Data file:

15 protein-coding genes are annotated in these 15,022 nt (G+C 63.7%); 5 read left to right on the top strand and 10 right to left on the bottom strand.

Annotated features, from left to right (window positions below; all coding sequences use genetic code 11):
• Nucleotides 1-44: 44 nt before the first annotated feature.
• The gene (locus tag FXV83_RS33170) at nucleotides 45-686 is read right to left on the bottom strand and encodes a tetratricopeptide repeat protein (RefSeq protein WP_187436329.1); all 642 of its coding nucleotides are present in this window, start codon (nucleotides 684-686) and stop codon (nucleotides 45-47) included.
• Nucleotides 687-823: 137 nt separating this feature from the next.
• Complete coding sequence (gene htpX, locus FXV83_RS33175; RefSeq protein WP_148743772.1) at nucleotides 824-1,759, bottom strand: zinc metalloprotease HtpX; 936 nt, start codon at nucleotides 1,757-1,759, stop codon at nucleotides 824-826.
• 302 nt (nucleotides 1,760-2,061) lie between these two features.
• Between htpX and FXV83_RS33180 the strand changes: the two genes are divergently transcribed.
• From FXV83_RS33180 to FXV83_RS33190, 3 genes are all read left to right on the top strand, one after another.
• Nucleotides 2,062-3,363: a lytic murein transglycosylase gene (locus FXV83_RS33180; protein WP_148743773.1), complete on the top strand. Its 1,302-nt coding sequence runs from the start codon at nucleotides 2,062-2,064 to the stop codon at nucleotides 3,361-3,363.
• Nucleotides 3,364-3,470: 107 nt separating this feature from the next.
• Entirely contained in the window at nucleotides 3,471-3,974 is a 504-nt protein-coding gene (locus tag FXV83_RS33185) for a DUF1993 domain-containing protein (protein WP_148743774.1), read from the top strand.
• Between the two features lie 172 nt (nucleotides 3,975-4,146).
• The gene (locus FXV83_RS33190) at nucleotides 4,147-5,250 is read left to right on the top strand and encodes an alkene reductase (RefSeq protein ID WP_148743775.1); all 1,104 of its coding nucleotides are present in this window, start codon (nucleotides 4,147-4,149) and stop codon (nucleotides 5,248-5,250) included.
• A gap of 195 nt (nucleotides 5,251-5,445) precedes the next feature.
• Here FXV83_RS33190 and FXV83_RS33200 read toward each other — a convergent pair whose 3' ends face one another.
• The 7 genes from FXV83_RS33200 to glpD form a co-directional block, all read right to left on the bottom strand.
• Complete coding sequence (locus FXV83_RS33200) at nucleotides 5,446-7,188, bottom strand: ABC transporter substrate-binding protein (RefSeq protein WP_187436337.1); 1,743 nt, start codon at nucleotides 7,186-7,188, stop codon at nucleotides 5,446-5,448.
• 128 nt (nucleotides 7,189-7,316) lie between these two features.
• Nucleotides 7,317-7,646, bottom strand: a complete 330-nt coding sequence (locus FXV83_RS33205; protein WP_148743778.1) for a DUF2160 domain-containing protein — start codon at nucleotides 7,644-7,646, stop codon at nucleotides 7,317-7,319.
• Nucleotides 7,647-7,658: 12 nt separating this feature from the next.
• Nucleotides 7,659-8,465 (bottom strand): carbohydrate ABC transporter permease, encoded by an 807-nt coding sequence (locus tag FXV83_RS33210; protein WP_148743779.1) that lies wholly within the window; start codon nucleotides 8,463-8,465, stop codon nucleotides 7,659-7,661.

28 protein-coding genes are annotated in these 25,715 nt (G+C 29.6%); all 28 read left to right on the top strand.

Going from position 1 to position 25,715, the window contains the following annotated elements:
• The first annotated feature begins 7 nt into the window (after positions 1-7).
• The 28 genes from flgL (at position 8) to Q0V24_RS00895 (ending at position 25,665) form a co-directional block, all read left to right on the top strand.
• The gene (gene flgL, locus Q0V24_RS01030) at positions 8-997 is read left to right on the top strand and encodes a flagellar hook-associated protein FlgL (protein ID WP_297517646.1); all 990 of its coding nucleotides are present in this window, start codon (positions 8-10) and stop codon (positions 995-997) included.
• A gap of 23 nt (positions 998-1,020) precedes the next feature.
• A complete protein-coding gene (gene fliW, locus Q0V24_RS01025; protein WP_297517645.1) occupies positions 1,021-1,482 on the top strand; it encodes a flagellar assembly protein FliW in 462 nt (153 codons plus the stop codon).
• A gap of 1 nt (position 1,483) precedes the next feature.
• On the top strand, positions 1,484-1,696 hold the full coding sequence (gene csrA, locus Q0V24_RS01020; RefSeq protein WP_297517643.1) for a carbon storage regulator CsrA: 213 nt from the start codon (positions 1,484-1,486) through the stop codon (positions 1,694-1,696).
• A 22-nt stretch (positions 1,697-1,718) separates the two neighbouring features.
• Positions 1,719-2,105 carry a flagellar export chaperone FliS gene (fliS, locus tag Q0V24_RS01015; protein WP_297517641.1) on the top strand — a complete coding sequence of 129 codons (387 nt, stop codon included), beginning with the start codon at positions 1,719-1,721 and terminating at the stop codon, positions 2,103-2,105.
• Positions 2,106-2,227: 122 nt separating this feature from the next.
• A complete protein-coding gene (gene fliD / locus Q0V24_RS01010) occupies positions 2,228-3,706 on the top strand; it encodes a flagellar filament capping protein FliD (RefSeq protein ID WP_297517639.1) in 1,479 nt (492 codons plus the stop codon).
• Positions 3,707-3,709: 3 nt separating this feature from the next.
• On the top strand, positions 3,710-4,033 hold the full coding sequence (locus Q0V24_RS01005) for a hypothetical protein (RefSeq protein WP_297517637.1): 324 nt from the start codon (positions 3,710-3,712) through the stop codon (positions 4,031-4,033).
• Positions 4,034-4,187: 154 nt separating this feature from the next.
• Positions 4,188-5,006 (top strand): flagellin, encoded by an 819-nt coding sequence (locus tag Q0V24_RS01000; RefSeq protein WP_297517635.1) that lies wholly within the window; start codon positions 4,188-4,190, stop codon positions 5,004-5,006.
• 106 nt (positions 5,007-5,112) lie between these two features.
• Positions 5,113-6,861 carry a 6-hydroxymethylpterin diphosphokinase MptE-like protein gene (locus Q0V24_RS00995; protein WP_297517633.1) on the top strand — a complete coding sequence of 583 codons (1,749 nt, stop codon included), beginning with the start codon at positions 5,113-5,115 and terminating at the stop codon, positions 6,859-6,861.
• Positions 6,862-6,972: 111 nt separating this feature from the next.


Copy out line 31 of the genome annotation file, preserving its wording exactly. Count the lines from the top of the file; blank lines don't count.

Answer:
• On the top strand, positions 1,484-1,696 hold the full coding sequence (gene csrA, locus Q0V24_RS01020; RefSeq protein WP_297517643.1) for a carbon storage regulator CsrA: 213 nt from the start codon (positions 1,484-1,486) through the stop codon (positions 1,694-1,696).